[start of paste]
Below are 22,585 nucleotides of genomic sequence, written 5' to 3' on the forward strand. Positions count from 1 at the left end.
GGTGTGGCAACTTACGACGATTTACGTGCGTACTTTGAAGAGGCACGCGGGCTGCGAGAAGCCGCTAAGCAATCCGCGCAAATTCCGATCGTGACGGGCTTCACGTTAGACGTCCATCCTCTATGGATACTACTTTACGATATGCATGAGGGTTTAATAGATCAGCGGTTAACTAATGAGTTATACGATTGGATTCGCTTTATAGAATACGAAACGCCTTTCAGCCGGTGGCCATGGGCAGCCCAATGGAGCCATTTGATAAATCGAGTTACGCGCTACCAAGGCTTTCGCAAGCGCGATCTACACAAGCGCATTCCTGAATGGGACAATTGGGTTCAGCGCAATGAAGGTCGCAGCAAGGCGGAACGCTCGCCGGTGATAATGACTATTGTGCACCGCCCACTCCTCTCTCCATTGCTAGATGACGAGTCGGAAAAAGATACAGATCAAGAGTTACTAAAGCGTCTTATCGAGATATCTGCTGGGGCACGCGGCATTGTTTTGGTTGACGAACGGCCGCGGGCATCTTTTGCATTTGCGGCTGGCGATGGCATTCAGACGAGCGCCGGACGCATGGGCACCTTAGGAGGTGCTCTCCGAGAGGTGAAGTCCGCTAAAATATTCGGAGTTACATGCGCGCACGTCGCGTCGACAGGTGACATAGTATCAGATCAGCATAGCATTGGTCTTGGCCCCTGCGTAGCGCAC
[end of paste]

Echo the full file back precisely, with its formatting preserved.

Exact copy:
Below are 22,585 nucleotides of genomic sequence, written 5' to 3' on the forward strand. Positions count from 1 at the left end.
GGTGTGGCAACTTACGACGATTTACGTGCGTACTTTGAAGAGGCACGCGGGCTGCGAGAAGCCGCTAAGCAATCCGCGCAAATTCCGATCGTGACGGGCTTCACGTTAGACGTCCATCCTCTATGGATACTACTTTACGATATGCATGAGGGTTTAATAGATCAGCGGTTAACTAATGAGTTATACGATTGGATTCGCTTTATAGAATACGAAACGCCTTTCAGCCGGTGGCCATGGGCAGCCCAATGGAGCCATTTGATAAATCGAGTTACGCGCTACCAAGGCTTTCGCAAGCGCGATCTACACAAGCGCATTCCTGAATGGGACAATTGGGTTCAGCGCAATGAAGGTCGCAGCAAGGCGGAACGCTCGCCGGTGATAATGACTATTGTGCACCGCCCACTCCTCTCTCCATTGCTAGATGACGAGTCGGAAAAAGATACAGATCAAGAGTTACTAAAGCGTCTTATCGAGATATCTGCTGGGGCACGCGGCATTGTTTTGGTTGACGAACGGCCGCGGGCATCTTTTGCATTTGCGGCTGGCGATGGCATTCAGACGAGCGCCGGACGCATGGGCACCTTAGGAGGTGCTCTCCGAGAGGTGAAGTCCGCTAAAATATTCGGAGTTACATGCGCGCACGTCGCGTCGACAGGTGACATAGTATCAGATCAGCATAGCATTGGTCTTGGCCCCTGCGTAGCGCAC